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« Thoughts on Prosperity Teachers | Main | Money and Maids »

January 20, 2008

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FMF, this reminds me of the old "gold bars" joke:

A rich man dies and meets St. Peter at the Pearly Gates. He is very wealthy, but he's been faithful and kind and St. Peter tells him, “Good news—you’re in!” But the man is sad because he loves his beautiful home and all his wonderful possessions and he thinks he’s going to miss them. So he asks if he can bring one bag of his stuff with him into heaven. St. Peter says that it’s against policy (you can’t take it with you, after all) but he feels sorry for the man. So he says, “Okay, you can bring one sack of your treasures with you, but only one sack.”

So the man returns to his estate and looks at all of his elegant and expensive things. He has a hard time deciding what to bring. Finally, he goes to his safe where he has hidden several solid gold bars. He thinks that these gold bricks are his favorites . . . he worked so hard to get them and they were his security when the economy was bad. So he stuffs them into the sack and carries them back to heaven. The path is steep and the gold is very heavy, but he eventually appears before St. Peter, tired and sweaty, dragging his sack.

St. Peter asks him if he can take a peek at what’s in the bag. The man proudly opens it and St. Peter looks in. Then bewildered and incredulous, St. Peter looks at the man and says, “Pavement? You brought pavement?!”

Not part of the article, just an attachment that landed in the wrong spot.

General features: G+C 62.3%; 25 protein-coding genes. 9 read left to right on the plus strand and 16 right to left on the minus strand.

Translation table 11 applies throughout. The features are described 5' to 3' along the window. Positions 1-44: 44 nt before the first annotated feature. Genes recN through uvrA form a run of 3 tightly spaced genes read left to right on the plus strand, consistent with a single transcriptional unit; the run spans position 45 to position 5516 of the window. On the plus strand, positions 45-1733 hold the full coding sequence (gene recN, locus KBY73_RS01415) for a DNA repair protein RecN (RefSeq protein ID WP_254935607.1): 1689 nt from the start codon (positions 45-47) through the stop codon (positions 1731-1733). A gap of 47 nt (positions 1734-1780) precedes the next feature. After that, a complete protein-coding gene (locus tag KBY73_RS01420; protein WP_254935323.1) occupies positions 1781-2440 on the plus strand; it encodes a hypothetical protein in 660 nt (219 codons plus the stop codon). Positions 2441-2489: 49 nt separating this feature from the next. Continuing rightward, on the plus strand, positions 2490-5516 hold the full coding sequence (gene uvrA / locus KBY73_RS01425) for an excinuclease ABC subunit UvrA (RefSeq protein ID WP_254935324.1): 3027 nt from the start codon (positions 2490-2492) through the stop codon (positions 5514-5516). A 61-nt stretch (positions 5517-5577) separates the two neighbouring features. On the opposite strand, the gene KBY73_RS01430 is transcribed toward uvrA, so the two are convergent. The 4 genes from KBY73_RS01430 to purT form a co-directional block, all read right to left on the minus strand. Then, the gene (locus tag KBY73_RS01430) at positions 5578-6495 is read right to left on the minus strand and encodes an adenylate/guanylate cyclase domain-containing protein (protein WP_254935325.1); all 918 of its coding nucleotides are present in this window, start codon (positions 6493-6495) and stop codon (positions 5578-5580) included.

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Of course, this joke is refering to the description of Heaven from Revelation. See Revelation 21:21 where "the street of the city is pure gold."

FMF, I appreciate the cartoon, but what is your take on it?
I think the real point of "can't take it with" isn't worth much after you already have all the stuff you want. The value in it is when you can appreciate the idea now and do better things with your life than live selfishly. It's the choices you make to spend time and money helping others instead of making yourself a little more comfortable.
It seems to me that most people who say they agree with this are still planning on maintaining estates and passing much of it on to their families. We get caught up in what we can buy, how comfortable our house is, and how much security we can provide ourselves.
Imagine another cartoon with a guy in a big house full of stuff saying "I've invested every spare penny I had for ten years, so now I can afford to make a nice donation to charity", while on the street in front of his house a homeless guy is sharing the only food he has with a homeless child and thinking "I've managed to come up with enough food to survive until now, so I can afford to share what I have left to help this child do the same." The differences in what people value, and what they can "afford", can make a huge difference in how they live.

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